Poor performing apps hurt businesses
Poor performing apps are hurting business and there is a huge performance gap between the needs of business and IT's current ability to deliver.
This is according to the results of the Riverbed Global Application Performance Survey 2015, which polled 900 business decision-makers in eight countries.
The report says although application performance is critical to business performance and driving results, most of organisations' executives are impacted by poor app performance.
It found 98% of executives at companies understand optimal app performance is critical to business performance and 94% say the poor performance of enterprise applications has negatively impacted their work, while 59% say it impacts their work at least weekly.
Wimpie Jansen van Rensburg, country manager for Sub-Saharan Africa at Riverbed Technology, says businesses in Africa are also affected by these global challenges.
The performance gap is causing a series of problems for companies - from lost revenue and customers, to low morale as well as having a negative impact on brand image, he adds.
He notes poor app performance doesn't just refer to an app being down, but also to it performing erratically and slow.
The report says companies universally agree that business performance relies on application performance. And yet nine out of 10 organisations suffer from poor performance on a regular basis, it says.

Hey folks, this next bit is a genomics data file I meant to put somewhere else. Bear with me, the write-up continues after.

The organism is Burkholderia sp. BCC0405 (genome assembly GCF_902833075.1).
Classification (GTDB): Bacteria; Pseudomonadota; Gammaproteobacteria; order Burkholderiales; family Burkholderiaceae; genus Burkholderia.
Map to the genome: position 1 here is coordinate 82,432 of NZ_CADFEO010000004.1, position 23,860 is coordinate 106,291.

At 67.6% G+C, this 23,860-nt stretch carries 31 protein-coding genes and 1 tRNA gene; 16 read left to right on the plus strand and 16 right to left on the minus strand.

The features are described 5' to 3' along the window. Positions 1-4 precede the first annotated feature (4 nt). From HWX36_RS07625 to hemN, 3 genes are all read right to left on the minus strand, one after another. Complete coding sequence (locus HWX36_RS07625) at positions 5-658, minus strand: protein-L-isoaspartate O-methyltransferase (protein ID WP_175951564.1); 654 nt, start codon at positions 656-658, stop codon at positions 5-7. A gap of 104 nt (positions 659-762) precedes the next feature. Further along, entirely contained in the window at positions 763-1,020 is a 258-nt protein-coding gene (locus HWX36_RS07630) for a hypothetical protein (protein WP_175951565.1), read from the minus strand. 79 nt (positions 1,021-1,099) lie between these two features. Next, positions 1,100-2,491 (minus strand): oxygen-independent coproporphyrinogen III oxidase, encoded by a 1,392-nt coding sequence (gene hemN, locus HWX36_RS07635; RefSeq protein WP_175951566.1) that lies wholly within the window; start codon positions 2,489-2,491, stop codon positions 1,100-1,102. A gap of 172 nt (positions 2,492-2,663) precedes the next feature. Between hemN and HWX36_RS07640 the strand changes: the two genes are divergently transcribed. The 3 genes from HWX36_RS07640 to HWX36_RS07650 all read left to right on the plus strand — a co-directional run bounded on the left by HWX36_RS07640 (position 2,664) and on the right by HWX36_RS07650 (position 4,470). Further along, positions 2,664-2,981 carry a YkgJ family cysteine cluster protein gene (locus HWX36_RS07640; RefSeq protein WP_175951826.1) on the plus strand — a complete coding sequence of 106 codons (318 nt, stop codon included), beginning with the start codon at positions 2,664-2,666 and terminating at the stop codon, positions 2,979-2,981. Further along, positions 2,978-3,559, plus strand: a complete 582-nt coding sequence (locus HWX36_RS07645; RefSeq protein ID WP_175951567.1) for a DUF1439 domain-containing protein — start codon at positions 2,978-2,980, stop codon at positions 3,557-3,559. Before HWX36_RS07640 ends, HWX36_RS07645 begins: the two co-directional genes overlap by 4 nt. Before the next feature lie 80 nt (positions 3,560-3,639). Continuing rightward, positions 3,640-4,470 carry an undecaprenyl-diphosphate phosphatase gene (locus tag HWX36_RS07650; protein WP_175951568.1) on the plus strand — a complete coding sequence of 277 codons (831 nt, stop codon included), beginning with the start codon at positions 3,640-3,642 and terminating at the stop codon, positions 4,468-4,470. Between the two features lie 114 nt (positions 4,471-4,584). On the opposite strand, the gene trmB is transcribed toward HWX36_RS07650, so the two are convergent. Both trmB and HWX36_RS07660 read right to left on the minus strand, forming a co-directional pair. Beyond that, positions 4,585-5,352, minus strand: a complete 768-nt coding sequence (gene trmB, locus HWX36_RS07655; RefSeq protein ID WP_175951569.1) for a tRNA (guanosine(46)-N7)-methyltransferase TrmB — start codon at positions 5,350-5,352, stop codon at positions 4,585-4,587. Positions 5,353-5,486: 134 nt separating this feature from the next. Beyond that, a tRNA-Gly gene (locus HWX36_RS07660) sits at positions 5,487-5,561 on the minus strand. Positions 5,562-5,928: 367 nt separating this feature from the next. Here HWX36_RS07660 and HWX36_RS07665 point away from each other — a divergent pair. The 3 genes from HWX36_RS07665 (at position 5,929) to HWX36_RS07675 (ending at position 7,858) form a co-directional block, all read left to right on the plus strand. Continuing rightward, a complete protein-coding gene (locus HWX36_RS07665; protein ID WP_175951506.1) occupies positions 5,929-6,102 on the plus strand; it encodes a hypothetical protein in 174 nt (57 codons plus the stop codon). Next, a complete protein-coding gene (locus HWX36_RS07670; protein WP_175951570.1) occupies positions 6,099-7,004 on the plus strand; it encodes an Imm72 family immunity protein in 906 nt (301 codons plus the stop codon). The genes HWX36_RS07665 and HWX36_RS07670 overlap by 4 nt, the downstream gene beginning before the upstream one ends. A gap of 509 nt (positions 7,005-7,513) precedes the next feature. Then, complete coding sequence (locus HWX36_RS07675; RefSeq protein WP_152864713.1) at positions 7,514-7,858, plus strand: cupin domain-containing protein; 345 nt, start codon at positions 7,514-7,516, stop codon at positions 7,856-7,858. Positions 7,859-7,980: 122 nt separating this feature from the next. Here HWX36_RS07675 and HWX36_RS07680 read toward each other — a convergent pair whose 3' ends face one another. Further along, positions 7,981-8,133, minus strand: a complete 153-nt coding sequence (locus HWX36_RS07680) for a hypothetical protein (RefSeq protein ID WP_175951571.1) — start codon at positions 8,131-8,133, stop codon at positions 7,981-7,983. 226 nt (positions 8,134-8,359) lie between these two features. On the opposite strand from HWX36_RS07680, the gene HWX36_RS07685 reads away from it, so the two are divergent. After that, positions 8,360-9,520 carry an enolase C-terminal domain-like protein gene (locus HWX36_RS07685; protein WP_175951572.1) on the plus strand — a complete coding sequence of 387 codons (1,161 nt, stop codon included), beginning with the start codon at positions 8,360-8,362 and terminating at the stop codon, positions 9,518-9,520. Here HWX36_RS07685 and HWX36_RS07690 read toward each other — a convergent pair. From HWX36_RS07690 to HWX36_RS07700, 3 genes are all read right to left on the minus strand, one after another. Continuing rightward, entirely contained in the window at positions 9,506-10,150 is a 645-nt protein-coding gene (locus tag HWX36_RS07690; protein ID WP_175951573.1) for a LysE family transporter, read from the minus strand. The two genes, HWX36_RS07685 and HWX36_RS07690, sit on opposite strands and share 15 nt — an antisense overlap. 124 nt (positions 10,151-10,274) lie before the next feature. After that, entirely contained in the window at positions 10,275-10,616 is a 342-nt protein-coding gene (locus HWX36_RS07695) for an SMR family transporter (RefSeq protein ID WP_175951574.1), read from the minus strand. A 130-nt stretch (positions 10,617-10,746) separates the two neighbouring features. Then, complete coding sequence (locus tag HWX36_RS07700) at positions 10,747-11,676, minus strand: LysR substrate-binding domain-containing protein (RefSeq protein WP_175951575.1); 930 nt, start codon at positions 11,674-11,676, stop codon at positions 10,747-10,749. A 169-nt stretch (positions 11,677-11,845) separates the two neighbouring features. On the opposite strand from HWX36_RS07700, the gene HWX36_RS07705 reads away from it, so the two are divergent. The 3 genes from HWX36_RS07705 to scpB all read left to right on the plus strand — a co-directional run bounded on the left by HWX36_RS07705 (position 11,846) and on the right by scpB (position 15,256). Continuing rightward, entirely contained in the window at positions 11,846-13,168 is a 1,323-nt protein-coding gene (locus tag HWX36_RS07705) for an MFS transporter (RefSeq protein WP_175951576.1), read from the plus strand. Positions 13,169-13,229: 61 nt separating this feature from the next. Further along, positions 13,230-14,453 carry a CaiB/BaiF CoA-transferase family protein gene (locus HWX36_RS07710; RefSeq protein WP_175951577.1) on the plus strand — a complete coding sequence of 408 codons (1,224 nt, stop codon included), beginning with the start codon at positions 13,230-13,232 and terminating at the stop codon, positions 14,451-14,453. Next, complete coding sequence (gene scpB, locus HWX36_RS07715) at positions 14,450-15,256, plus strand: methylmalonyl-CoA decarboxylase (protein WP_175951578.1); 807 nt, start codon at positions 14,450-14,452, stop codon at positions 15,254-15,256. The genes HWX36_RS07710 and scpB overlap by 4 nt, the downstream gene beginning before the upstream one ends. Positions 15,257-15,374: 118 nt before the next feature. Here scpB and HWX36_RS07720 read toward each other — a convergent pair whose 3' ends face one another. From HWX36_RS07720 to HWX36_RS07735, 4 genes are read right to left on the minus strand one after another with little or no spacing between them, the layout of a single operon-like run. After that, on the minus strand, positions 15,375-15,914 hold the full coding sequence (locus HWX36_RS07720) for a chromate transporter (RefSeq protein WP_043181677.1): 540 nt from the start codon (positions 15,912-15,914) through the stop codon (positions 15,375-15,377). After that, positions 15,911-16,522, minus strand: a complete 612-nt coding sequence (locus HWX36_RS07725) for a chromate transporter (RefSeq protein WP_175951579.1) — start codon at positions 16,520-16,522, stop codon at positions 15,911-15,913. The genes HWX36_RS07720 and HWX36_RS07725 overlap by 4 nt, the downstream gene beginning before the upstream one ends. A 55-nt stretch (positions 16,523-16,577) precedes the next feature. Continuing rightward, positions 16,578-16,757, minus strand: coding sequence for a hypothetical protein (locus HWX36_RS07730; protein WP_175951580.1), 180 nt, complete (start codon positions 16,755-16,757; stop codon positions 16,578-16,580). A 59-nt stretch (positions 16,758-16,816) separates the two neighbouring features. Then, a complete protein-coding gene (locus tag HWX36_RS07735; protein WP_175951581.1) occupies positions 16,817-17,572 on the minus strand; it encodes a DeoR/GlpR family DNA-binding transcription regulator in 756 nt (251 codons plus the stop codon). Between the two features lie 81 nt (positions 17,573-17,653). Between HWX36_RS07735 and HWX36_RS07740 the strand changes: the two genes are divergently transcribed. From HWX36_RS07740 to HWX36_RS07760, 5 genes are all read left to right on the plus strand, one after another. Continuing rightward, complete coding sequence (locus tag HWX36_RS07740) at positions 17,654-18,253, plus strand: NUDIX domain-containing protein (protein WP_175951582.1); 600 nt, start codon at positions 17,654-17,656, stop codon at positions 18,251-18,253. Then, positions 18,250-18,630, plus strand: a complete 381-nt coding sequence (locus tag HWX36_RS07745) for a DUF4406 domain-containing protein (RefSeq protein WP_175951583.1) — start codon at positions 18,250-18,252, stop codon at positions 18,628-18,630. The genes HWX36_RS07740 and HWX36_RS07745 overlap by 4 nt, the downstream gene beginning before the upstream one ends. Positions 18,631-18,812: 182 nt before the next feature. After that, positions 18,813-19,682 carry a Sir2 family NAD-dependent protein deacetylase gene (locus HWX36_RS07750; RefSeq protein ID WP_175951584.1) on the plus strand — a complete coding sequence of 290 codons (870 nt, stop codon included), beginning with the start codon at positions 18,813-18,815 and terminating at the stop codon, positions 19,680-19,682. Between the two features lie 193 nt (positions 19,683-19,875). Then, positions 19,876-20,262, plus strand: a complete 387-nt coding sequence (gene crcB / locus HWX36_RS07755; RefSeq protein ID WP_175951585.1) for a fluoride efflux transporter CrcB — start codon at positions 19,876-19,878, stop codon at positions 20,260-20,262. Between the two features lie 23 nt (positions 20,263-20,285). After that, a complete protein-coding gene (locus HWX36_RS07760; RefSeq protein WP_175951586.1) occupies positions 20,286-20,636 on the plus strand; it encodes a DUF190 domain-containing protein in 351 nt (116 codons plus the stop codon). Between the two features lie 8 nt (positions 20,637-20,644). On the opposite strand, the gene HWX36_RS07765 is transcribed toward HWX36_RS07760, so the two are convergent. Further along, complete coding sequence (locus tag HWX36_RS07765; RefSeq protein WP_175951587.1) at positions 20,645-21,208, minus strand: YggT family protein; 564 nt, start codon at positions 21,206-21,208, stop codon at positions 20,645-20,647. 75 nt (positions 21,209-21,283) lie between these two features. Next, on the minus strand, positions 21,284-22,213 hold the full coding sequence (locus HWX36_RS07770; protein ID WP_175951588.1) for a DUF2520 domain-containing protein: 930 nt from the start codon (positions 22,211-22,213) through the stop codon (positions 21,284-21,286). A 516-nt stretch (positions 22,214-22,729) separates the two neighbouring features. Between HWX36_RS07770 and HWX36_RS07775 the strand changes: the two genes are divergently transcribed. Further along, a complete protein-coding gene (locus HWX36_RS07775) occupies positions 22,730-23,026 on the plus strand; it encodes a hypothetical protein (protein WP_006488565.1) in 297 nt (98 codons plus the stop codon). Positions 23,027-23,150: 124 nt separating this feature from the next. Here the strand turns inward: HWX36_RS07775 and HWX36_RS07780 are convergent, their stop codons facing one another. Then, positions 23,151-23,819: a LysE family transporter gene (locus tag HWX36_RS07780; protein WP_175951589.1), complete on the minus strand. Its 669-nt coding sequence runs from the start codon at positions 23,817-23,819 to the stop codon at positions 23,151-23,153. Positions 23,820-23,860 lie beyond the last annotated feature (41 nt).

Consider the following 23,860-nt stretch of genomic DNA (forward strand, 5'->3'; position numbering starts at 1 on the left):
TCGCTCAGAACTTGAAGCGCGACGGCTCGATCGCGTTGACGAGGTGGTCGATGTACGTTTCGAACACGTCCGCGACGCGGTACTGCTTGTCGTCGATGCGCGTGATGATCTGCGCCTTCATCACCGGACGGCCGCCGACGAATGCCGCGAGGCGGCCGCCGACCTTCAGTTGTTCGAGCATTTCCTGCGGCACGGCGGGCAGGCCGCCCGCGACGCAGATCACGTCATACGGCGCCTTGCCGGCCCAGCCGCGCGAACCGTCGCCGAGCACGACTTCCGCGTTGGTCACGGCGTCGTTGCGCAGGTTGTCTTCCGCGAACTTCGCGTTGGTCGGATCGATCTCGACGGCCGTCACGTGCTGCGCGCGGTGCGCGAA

With apps, data and users literally everywhere, the work of optimising and delivering great app performance has gotten much tougher for IT organisations, says Riverbed.
One cause of this performance gap is the move to hybrid IT, it notes. Migrating apps to the cloud brings agility and cost benefits, but, with other apps still on-premises, it also brings complexity.
"There is an increased difficulty in getting end-to-end visibility into the complex, hybrid IT architectures that result from the use of both cloud and on-premises apps," says Van Rensburg.
According to the report, end-to-end visibility into application performance is business-critical. The ability to find the source of performance delays is essential to fixing them and keeping all aspects of the business running optimally, it says.
Organisations can't control what they can't see, says Van Rensburg. To close the performance gap, having a clear line of sight into how the apps are performing - and how the end user experience is being impacted - has also become a business imperative, he adds.
"The results of the survey reflect what we're hearing every day from IT leaders who are looking to deliver superior application performance in the midst of rapidly evolving, highly complex and hybrid IT environments, said Jerry M Kennelly, chairman and CEO, at Riverbed.
"With apps, data and end users everywhere today, companies need end-to-end application visibility, optimisation, and control everywhere to close the performance gap."